lore


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lore 1

 (lôr)
n.
Accumulated knowledge or beliefs held by a group about a subject, especially when passed from generation to generation by oral tradition. See Synonyms at knowledge.

[Middle English, from Old English lār; see leis- in Indo-European roots.]

lore 2

 (lôr)
n.
The space between the eye and the base of the bill of a bird or between the eye and nostril of a snake.

[Latin lōrum, thong.]

lor′e·al (lôr′ē-əl) adj.

lore

(lɔː)
n
1. collective knowledge or wisdom on a particular subject, esp of a traditional nature
2. knowledge or learning
3. archaic teaching, or something that is taught
[Old English lār; related to leornian to learn]

lore

(lɔː)
n
1. (Zoology) the surface of the head of a bird between the eyes and the base of the bill
2. (Zoology) the corresponding area in a snake or fish
[C19: from New Latin lōrum, from Latin: strap]

lore1

(lɔr, loʊr)

n.
1. the body of knowledge, esp. of a traditional, anecdotal, or popular nature, on a particular subject: nature lore; local lore.
2. learning, knowledge, or erudition.
3. Archaic.
a. the process or act of teaching; instruction.
b. something that is taught; lesson.
[before 950; Middle English; Old English lār, c. Old Frisian lāre, Old Saxon, Old High German lēra; compare learn]

lore2

(lɔr, loʊr)

n.
the space between the eye and the bill of a bird, or a corresponding space in other animals, as snakes.
[1615–25; < New Latin lōrum, Latin: thong, strap]

lore

- Originally meant "the act of teaching" or a "piece of instruction, lesson."
See also related terms for instruction.
ThesaurusAntonymsRelated WordsSynonymsLegend:
Noun1.lore - knowledge gained through tradition or anecdotelore - knowledge gained through tradition or anecdote; "early peoples passed on plant and animal lore through legend"
cognitive content, mental object, content - the sum or range of what has been perceived, discovered, or learned
old wives' tale - a bit of lore passed on by word of mouth
folklore - the unwritten lore (stories and proverbs and riddles and songs) of a culture

lore

noun
1. traditions, sayings, experience, saws, teaching, beliefs, wisdom, doctrine, mythos, folk-wisdom, traditional wisdom the Book of the Sea, which was stuffed with sailors' lore.
2. learning, knowledge, know-how (informal), scholarship, letters, erudition prophets and diviners, knowledgeable in the lore of the stars

lore

noun
1. That which is known about a specific subject or situation:
2. A body of traditional beliefs and notions accumulated about a particular subject:
3. That which is known; the sum of what has been perceived, discovered, or inferred:
Translations
معرِفَه متوارَثَه عن موضوع
tradice
overlevering
fróîleikur
išmintistradicinis žinojimas
zināšanas

lore

[lɔːʳ] Nsaber m popular
in local loresegún la tradición local
he knows a lot about plant loresabe mucho de plantas

lore

[ˈlɔːr] ntraditions fpl

lore

nÜberlieferungen pl; in local lorenach hiesiger Überlieferung; plant lorePflanzenkunde f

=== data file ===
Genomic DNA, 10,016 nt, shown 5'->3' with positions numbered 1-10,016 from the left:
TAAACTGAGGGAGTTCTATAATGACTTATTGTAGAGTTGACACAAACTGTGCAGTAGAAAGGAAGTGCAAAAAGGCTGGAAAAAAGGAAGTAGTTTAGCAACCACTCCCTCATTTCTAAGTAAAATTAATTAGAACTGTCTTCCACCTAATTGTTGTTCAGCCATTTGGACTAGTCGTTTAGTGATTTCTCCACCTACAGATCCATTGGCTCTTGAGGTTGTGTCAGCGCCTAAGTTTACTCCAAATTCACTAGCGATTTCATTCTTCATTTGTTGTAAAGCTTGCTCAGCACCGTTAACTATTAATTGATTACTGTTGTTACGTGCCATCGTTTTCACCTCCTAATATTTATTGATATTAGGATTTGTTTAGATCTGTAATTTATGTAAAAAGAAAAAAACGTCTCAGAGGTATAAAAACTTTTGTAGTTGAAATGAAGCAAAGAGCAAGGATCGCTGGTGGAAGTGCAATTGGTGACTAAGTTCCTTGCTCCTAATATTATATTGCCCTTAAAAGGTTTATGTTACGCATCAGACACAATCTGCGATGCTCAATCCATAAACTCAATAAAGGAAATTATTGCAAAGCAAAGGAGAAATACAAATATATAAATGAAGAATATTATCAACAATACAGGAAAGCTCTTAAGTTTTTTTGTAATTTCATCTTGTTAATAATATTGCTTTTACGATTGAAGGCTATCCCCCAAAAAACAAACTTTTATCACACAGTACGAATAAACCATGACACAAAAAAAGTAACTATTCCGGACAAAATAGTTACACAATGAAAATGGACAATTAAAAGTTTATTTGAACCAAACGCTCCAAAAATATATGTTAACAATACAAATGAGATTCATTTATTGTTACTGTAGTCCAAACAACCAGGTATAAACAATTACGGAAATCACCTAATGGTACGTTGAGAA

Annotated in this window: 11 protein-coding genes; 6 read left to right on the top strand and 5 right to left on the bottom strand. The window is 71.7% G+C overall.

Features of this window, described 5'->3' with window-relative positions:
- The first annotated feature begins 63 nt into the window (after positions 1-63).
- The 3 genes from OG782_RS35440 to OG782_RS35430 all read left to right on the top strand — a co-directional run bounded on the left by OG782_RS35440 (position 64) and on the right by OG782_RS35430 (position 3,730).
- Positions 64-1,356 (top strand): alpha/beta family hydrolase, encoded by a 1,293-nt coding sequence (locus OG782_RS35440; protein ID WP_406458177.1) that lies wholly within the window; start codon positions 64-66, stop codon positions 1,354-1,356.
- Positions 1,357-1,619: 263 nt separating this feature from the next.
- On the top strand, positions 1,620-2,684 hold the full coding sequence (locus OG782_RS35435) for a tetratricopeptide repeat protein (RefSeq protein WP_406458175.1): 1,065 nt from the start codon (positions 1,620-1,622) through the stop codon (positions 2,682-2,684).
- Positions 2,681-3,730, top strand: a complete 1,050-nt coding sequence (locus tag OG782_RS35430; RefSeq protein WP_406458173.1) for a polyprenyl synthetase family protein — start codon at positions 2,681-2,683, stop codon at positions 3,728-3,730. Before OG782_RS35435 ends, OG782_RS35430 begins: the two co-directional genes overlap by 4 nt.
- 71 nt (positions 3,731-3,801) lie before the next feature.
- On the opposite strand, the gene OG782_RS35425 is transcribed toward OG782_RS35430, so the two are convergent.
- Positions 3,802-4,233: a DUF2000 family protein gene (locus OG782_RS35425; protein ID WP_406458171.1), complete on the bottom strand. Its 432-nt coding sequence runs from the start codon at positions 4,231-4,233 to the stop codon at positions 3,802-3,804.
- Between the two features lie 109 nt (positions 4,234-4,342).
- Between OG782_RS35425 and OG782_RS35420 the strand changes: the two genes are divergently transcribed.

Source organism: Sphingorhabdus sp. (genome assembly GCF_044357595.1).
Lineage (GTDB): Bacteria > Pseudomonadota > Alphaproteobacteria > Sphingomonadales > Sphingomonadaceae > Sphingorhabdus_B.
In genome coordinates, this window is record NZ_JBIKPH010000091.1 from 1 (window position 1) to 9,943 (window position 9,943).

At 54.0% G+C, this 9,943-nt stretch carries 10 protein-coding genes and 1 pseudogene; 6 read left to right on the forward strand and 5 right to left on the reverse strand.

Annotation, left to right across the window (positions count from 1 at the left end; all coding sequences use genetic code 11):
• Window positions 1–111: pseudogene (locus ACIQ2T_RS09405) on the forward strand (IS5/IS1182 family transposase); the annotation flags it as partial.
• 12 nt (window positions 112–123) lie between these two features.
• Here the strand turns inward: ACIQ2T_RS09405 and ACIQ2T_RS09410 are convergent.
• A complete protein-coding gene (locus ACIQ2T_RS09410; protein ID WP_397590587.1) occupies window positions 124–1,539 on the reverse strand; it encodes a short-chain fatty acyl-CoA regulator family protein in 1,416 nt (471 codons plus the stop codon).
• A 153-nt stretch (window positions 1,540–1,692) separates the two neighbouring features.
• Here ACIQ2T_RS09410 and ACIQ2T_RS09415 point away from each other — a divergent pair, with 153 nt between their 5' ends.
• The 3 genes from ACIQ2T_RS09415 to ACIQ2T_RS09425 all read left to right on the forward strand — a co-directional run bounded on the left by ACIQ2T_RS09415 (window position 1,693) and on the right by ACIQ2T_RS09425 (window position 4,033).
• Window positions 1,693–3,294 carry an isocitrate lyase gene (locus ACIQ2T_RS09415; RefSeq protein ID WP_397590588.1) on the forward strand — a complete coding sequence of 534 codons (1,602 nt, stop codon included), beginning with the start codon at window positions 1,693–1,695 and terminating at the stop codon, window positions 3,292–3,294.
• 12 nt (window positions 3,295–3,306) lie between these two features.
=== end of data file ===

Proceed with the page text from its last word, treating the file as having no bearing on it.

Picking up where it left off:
lore

[lɔːʳ] ntradizioni fpl
plant/weather lore → cognizioni fpl sulle piante/sul tempo

lore

(loː) noun
knowledge handed down on a subject. the lore of the sea.
References in classic literature ?
The daughter was just leaving the house to attend the meeting of a branch Folk Lore Society, and regretted that she could not accompany them.
It consequently becomes imperative to make short work with most of the traditionary lore of which the old Pyncheon House, otherwise known as the House of the Seven Gables, has been the theme.
Here the pale clergyman piled up his library, rich with parchment-bound folios of the Fathers, and the lore of Rabbis, and monkish erudition, of which the Protestant divines, even while they vilified and decried that class of writers, were yet constrained often to avail themselves.
On one of these occasions, "suddenly there hovered around the top of the rock a brightness of unequaled clearness and color, which, in increasingly smaller circles thickened, was the enchanting figure of the beautiful Lore.
While Mary drew, Diana pursued a course of encyclopaedic reading she had (to my awe and amazement) undertaken, and I fagged away at German, he pondered a mystic lore of his own: that of some Eastern tongue, the acquisition of which he thought necessary to his plans.
From dinner to tea she would lie in her breeze-rocked cradle, doing nothing except singing old songs - my nursery lore - to herself, or watching the birds, joint tenants, feed and entice their young ones to fly: or nestling with closed lids, half thinking, half dreaming, happier than words can express.
with all his lore, Wherefore he sang, or whence the mandate sped.
She finish'd, and the suttle Fiend his lore Soon learnd, now milder, and thus answerd smooth.
He was versed in patent lore from Alpha to Omega; and as the trial proceeded, he became convinced that the Bell patent was valid.
So it does," said Don Quixote, "and he is a sage magician, a great enemy of mine, who has a spite against me because he knows by his arts and lore that in process of time I am to engage in single combat with a knight whom he befriends and that I am to conquer, and he will be unable to prevent it; and for this reason he endeavours to do me all the ill turns that he can; but I promise him it will be hard for him to oppose or avoid what is decreed by Heaven.
Thus the old ape imparted to the son of Tarzan the boy's first lesson in jungle lore.
It is out of the lore and experience of the ancients and of all those who have studied the powers of the UnDead.